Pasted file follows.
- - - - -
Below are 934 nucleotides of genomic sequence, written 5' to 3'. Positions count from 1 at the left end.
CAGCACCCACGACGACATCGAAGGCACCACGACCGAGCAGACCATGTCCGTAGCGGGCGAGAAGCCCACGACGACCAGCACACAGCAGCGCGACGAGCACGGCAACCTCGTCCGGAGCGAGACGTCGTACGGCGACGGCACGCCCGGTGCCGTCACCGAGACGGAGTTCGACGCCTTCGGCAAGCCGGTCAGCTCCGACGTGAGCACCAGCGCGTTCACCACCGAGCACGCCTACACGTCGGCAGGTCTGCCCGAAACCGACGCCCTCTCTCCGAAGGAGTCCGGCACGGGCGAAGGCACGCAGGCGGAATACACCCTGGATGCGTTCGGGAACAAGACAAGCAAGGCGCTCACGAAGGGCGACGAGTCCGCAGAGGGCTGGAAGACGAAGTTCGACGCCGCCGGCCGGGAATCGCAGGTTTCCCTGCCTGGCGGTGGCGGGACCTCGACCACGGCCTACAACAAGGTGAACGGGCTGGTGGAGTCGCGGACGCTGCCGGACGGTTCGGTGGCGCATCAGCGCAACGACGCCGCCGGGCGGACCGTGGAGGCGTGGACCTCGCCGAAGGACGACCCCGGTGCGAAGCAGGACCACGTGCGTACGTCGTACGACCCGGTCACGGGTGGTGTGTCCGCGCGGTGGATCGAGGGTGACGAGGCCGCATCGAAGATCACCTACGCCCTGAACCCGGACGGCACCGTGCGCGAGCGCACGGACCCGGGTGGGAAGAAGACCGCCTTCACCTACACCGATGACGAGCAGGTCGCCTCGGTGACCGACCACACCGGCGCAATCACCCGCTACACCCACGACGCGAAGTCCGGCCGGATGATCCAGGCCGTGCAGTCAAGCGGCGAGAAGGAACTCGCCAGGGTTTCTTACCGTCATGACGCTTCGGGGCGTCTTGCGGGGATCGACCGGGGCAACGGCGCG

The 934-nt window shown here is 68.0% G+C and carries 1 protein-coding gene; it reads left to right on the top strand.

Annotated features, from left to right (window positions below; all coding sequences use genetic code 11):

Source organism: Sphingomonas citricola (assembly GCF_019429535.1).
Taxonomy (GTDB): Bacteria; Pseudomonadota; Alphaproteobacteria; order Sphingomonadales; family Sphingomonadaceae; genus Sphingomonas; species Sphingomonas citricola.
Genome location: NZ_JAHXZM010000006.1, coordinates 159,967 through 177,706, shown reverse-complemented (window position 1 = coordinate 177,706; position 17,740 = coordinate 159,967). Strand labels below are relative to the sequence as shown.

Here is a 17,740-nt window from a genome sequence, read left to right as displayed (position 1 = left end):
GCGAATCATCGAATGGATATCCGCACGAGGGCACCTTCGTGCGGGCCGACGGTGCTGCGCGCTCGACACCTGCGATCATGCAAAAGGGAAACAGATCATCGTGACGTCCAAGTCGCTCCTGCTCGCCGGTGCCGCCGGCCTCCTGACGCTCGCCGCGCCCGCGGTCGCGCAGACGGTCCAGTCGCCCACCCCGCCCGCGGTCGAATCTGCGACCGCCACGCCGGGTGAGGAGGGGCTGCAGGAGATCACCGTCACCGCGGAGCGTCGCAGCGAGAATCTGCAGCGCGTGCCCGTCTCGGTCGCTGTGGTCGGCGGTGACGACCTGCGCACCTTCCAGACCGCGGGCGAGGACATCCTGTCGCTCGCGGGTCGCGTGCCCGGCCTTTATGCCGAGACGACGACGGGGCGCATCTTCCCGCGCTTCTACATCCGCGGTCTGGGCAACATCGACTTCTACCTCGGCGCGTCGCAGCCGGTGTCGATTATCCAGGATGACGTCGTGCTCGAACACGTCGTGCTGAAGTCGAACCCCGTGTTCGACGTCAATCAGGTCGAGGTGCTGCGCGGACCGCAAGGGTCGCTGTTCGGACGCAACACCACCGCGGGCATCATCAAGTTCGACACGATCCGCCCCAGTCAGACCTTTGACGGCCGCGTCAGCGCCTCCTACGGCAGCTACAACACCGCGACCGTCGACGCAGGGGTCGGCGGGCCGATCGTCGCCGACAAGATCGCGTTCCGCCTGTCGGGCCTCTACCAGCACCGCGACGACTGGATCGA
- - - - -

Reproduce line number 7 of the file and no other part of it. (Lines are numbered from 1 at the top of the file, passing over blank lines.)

Genome location: NZ_JAHXZM010000006.1, coordinates 159,967 through 177,706, shown reverse-complemented (window position 1 = coordinate 177,706; position 17,740 = coordinate 159,967). Strand labels below are relative to the sequence as shown.